Plans for a major expansion of the flu campaign this winter were confirmed in details of contract changes unveiled earlier this month by NHS England - and health and social care secretary Matt Hancock has now said the campaign will be the 'biggest in history'.
His comments came as a report commissioned by the government's chief scientific adviser warned that a second spike of COVID-19 infections over the winter could be worse than the peak experienced earlier this year and cause as many as 120,000 deaths in hospitals.
GPs have been warning for weeks that workload in general practice is already back to pre-pandemic levels or beyond - raising concerns that an expanded flu campaign and a damaging second wave of the coronavirus pandemic could push workload to an unmanageable level.
RCGP surveillance data show that clinical administrative workload for GPs is now at its highest point this year and total consultations are almost back to the level seen in the weeks before the UK entered lockdown, analysis by GPonline shows.
Although most consultations continue to be delivered remotely, the college has warned this does not translate to reduced workload for GPs.
Meanwhile, millions of patients have had hospital treatment or appointments cancelled during the pandemic, the BMA has warned. In a paper published on 12 July, the association warned that many of these patients had seen a 'significant worsening of health' - piling stress on GPs forced to manage them in the community and unable to refer them for specialist support.
Practices have hit out in recent weeks over being left 'in the dark' over plans for the 2020 flu campaign - with repeated suggestions that the campaign would be expanded but no detail, leaving GPs unable to plan. Practices are expecting the flu campaign to be complicated by the need for patients to socially distance - meaning that delivering vaccines will take longer than usual, and with demand among existing at-risk groups expected to be high.
Speaking at an online National Pharmacy Association conference on 13 July, Mr Hancock said: 'We want the flu vaccine programme to be the biggest flu vaccine programme in history.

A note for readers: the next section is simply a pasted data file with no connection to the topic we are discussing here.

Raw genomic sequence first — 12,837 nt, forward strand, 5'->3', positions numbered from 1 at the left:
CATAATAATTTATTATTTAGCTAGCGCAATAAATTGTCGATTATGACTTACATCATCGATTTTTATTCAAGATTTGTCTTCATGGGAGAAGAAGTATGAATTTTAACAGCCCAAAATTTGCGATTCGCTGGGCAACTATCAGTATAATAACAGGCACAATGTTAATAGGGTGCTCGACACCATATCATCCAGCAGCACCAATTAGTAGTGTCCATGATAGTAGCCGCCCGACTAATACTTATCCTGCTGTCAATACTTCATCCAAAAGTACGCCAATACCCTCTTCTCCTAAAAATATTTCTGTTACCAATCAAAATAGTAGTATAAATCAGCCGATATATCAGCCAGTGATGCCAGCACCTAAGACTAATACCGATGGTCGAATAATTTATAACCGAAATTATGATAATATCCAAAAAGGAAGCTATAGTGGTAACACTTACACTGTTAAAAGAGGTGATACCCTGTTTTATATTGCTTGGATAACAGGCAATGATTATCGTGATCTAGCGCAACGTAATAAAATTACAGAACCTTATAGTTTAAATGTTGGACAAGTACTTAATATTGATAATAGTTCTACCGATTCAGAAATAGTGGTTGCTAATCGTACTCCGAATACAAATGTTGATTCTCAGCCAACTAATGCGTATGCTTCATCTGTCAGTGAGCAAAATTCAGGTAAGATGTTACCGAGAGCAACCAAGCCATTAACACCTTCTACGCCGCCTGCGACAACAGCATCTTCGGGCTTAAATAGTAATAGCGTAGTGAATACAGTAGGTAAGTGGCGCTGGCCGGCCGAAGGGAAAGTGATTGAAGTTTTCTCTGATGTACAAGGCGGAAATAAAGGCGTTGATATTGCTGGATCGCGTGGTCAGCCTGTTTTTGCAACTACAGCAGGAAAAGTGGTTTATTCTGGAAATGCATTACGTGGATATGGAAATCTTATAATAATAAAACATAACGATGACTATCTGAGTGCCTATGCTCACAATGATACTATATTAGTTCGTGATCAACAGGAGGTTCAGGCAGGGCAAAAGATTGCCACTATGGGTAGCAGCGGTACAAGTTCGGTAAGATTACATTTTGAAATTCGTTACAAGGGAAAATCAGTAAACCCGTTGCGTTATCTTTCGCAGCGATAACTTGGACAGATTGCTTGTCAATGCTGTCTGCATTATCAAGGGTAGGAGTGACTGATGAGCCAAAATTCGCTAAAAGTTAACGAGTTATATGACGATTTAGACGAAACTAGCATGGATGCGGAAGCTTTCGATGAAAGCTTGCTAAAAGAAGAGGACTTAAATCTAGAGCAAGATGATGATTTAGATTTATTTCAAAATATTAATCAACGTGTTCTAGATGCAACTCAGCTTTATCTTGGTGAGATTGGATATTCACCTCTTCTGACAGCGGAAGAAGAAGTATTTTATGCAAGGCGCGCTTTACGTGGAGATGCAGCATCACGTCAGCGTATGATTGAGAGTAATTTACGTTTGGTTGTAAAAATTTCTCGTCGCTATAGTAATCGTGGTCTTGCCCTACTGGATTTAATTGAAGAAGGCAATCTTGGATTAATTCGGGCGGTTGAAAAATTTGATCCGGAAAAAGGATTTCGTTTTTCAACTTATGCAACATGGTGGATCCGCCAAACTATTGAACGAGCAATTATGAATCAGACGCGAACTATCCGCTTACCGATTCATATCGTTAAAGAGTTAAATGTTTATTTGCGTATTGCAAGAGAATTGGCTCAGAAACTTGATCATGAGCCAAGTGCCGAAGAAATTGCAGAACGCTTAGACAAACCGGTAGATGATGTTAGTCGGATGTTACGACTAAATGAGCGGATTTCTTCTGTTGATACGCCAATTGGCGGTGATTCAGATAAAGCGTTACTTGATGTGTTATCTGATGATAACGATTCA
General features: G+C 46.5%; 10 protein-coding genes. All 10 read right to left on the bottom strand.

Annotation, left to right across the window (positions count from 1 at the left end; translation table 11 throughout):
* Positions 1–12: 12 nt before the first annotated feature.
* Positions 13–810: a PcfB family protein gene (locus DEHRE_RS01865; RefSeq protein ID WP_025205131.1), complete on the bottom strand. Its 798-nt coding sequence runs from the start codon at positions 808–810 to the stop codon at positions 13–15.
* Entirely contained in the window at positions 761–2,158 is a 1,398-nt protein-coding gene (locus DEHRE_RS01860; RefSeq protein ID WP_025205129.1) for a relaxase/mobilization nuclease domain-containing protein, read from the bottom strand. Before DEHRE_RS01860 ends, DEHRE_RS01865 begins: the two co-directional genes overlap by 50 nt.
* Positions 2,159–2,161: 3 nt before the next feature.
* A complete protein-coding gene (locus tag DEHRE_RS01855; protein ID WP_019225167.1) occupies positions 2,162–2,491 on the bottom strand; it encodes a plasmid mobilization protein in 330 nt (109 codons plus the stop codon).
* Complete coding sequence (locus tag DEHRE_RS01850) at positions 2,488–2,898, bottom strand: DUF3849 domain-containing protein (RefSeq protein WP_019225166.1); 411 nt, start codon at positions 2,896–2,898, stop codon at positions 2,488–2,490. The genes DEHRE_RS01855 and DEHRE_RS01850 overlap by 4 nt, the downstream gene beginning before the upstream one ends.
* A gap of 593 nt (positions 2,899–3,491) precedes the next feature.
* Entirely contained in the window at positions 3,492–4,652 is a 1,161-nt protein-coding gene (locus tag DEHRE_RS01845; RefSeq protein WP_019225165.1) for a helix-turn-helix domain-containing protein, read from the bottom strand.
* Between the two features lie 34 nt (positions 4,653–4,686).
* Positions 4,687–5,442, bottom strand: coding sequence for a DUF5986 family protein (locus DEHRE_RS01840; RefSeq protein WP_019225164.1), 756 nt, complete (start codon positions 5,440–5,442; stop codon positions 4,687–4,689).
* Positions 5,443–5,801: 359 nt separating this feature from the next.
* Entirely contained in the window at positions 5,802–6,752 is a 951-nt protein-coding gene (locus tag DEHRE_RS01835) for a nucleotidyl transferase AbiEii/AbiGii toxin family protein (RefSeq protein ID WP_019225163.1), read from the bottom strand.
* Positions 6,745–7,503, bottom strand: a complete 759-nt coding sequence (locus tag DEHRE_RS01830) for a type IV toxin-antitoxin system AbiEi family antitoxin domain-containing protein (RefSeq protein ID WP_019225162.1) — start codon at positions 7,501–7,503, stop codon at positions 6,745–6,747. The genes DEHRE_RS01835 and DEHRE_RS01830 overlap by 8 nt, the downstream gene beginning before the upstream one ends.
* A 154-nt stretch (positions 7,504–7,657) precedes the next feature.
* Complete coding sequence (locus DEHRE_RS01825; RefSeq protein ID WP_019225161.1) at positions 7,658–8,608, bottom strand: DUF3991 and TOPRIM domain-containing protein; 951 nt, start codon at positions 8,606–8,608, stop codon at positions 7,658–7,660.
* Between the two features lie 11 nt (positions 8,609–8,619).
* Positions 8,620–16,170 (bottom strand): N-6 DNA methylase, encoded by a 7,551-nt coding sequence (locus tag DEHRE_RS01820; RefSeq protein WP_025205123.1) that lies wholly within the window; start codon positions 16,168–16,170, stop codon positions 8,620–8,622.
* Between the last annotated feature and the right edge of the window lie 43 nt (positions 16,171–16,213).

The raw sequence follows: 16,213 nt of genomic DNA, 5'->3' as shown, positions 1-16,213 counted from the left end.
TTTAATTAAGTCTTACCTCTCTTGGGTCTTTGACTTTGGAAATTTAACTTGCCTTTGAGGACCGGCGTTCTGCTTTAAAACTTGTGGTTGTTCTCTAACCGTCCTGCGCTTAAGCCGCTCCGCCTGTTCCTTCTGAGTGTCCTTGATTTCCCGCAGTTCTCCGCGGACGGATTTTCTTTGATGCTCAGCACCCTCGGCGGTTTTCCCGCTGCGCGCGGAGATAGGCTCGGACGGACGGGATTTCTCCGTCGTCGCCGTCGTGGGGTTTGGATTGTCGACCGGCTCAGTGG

'We have procured enough vaccine to be able to deliver on that. But obviously it is then a big task to actually get the vaccine into people's arms.'
He said the government had been forced to re-evaluate plans for the flu campaign in light of the coronavirus pandemic.
His comments came as a report from the Academy of Medical Sciences, commissioned by the government's chief scientific adviser Professor Sir Patrick Vallance, warned that the UK must prepare for a second wave of COVID-19 infections that could be worse than the first one.
The report warned that a potential second wave posed a 'serious risk to health in the UK' alongside a 'backlog of patients needing NHS assessment and treatment, and the possibility of a flu epidemic'.
It found that hospital deaths from coronavirus between September 2020 and June 2021 'could be as high as 119,900' - although this could be reduced by government action to reduce transmission or improved treatment.
Report chair Professor Stephen Holgate said: 'The modelling suggests that deaths could be higher with a new wave of COVID-19 this winter, but the risk of this happening could be reduced if we take action immediately.
'With relatively low numbers of COVID-19 cases at the moment, this is a critical window of opportunity to help us prepare for the worst that winter can throw at us.'
Dr Layla McCay, a director at the NHS Confederation, warned that GPs needed urgent clarification on the scope of the flu campaign.
'A widespread flu vaccination programme is of paramount importance if we are to keep people who are vulnerable safe and protect the NHS from becoming overwhelmed.
'If this is to be the biggest flu programme we have ever seen, our members across primary care have told us they need to see the details on its scope set out as soon as possible. This is so that sufficient stock can be ordered without delay and plans can be firmed up on how to administer the vaccines safely given the need to protect against COVID-19 transmission.'